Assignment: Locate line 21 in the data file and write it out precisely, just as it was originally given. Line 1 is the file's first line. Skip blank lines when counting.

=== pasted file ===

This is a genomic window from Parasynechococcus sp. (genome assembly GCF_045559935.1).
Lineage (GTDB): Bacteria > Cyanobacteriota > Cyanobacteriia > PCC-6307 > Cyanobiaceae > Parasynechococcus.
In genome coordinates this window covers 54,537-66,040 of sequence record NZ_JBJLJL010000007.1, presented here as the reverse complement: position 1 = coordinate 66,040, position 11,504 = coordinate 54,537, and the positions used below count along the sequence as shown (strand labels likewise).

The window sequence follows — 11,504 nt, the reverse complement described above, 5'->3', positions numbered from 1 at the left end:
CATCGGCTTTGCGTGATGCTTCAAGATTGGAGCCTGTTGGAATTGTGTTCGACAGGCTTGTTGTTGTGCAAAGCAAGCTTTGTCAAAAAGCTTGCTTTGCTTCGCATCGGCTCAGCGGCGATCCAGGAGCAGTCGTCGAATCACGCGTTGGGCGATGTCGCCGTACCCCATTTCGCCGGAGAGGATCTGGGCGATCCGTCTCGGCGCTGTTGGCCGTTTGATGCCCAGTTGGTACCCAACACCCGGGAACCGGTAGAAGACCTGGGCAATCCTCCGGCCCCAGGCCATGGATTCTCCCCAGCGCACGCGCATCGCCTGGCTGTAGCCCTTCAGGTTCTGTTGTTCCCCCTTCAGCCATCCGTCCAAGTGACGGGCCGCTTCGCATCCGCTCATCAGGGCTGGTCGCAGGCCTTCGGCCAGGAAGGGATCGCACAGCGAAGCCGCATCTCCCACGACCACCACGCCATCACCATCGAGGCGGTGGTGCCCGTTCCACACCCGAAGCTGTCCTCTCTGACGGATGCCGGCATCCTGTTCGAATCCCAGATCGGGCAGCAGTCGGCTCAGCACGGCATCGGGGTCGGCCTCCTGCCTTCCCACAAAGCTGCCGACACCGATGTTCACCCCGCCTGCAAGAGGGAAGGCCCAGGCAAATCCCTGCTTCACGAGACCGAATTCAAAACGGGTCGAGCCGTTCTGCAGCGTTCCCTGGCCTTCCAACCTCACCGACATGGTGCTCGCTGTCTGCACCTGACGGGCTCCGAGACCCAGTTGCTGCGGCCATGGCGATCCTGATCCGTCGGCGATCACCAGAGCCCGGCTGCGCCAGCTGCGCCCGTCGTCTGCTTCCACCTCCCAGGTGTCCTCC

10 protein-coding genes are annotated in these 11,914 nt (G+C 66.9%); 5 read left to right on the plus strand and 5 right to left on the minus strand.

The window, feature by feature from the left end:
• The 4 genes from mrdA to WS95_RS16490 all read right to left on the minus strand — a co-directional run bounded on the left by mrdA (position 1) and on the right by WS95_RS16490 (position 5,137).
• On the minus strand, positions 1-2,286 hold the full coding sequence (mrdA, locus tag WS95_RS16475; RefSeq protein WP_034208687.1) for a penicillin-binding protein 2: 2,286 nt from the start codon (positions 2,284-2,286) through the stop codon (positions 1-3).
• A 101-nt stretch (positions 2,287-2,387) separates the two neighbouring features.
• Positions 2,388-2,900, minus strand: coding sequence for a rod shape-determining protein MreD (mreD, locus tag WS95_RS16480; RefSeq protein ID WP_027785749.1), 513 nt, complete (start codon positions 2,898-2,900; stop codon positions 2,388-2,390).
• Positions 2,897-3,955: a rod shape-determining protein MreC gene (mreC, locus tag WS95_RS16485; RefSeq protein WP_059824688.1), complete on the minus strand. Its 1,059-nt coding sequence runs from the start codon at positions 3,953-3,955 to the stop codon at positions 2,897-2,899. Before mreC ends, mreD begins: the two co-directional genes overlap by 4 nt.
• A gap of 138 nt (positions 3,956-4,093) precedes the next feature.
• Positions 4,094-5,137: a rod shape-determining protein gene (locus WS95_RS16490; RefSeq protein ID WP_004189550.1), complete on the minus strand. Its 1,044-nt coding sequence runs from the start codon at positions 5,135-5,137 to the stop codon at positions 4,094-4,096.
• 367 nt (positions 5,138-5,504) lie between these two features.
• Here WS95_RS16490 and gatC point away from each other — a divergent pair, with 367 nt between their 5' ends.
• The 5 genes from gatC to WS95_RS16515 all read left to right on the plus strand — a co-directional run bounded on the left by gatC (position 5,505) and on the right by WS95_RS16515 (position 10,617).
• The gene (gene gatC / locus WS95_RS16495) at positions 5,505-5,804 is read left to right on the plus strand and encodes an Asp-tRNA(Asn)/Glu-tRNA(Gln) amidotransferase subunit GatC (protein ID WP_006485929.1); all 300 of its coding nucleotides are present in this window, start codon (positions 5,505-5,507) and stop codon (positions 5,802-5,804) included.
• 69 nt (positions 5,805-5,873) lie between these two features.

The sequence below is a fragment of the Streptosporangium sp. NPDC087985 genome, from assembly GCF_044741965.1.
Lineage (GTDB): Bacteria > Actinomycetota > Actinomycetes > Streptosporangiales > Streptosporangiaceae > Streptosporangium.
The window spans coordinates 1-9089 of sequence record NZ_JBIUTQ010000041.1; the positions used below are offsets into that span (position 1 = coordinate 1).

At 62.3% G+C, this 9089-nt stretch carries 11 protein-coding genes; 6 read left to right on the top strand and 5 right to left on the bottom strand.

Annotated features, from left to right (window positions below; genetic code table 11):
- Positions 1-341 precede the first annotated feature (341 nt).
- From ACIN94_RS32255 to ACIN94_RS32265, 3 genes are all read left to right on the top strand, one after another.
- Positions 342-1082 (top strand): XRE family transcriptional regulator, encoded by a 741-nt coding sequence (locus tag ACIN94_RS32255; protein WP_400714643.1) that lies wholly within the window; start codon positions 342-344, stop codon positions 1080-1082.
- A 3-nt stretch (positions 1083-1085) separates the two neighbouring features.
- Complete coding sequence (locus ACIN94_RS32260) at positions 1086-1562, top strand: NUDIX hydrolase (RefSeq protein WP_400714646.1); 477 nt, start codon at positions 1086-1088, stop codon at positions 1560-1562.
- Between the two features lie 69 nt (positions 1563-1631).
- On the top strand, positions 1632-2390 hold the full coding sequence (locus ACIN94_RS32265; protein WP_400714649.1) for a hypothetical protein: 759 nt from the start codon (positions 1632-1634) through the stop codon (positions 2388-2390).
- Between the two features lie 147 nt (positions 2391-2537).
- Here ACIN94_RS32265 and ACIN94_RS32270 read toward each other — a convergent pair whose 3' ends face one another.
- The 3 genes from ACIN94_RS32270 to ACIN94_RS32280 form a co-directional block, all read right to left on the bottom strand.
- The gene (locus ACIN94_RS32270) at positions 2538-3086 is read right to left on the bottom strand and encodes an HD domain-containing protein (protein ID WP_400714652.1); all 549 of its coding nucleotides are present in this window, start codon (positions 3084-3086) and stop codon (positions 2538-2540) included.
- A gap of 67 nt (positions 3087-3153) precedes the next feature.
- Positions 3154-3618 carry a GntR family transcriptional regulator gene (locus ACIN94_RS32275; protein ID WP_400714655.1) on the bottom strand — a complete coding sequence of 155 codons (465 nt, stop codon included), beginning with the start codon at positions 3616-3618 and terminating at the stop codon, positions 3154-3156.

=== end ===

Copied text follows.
Lineage (GTDB): Bacteria > Actinomycetota > Actinomycetes > Streptosporangiales > Streptosporangiaceae > Streptosporangium.